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Bishkek (AKIpress) - The OSCE Centre in Bishkek is today supporting the Eurasian Group in hosting a workshop on combatting cybercrime and money laundering for some 50 experts of financial intelligence units and the private sector from five Central Asia states, Belarus, China, India and Russia.The workshop, in Issyk-Kul, Kyrgyzstan, is designed to support participants in exchanging experiences and identifying areas of strategic partnership and will focus on the international legal framework as well as traditional and modern methods of combatting cybercrime and money laundering.
The Eurasian Group on combatting money laundering and financing of terrorism (EAG) is a regional body in the style of the Financial Action Task Force (FATF), uniting nine countries in the region to create an appropriate legal and institutional framework on combatting money laundering and terrorist financing in line with the FATF standards.
The workshop, organized in co-operation with, International Training and Methodology Centre for Financial Monitoring and the Kyrgyz Financial Intelligence Service, aims to bring together best practices and share knowledge from the private sector and financial intelligence units in conducting investigations of financial crimes, high-tech crimes and money laundering.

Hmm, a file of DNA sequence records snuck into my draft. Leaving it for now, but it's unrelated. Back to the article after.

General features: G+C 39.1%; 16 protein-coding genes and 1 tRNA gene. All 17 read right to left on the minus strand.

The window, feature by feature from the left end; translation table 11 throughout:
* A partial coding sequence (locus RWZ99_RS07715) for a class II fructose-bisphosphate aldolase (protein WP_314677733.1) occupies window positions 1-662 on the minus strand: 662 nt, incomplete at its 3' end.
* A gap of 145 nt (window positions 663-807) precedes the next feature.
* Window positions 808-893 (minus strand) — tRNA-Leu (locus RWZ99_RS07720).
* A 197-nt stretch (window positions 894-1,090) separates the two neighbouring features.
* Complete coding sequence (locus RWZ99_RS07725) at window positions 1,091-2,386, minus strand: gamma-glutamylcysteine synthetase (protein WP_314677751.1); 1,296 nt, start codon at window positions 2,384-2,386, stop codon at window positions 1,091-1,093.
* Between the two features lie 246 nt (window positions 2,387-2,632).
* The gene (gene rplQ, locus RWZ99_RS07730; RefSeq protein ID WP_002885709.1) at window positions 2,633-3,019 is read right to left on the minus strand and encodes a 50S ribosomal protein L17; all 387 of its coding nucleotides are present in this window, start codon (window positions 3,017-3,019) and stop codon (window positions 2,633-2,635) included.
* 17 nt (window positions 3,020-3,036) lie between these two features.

“The OSCE Centre in Bishkek has been assisting Kyrgyzstan in increasing the capacity of the country’s authorities to combat money laundering and terrorist financing in response to recommendations by the Financial Action Task Force (FATF),”, said John MacGregor, acting head of the OSCE Centre in Bishkek. “Cybercrime is one of the fastest growing challenges in the world and today’s seminar is an important and timely event on the security needs of the future.”
The OSCE Centre in Bishkek is supporting Kyrgyzstan’s financial bodies to adopt modern investigative and countering methods, and implement legislation that addresses the recommendations of the FATF. As a result of the Centre’s assistance, in July 2014, Kyrgyzstan was removed from the FATF’s ‘grey list’ and will no longer be subject to the FATF’s monitoring process under its ongoing global process of compliance with requirements on anti-money laundering and combatting the financing of terrorism.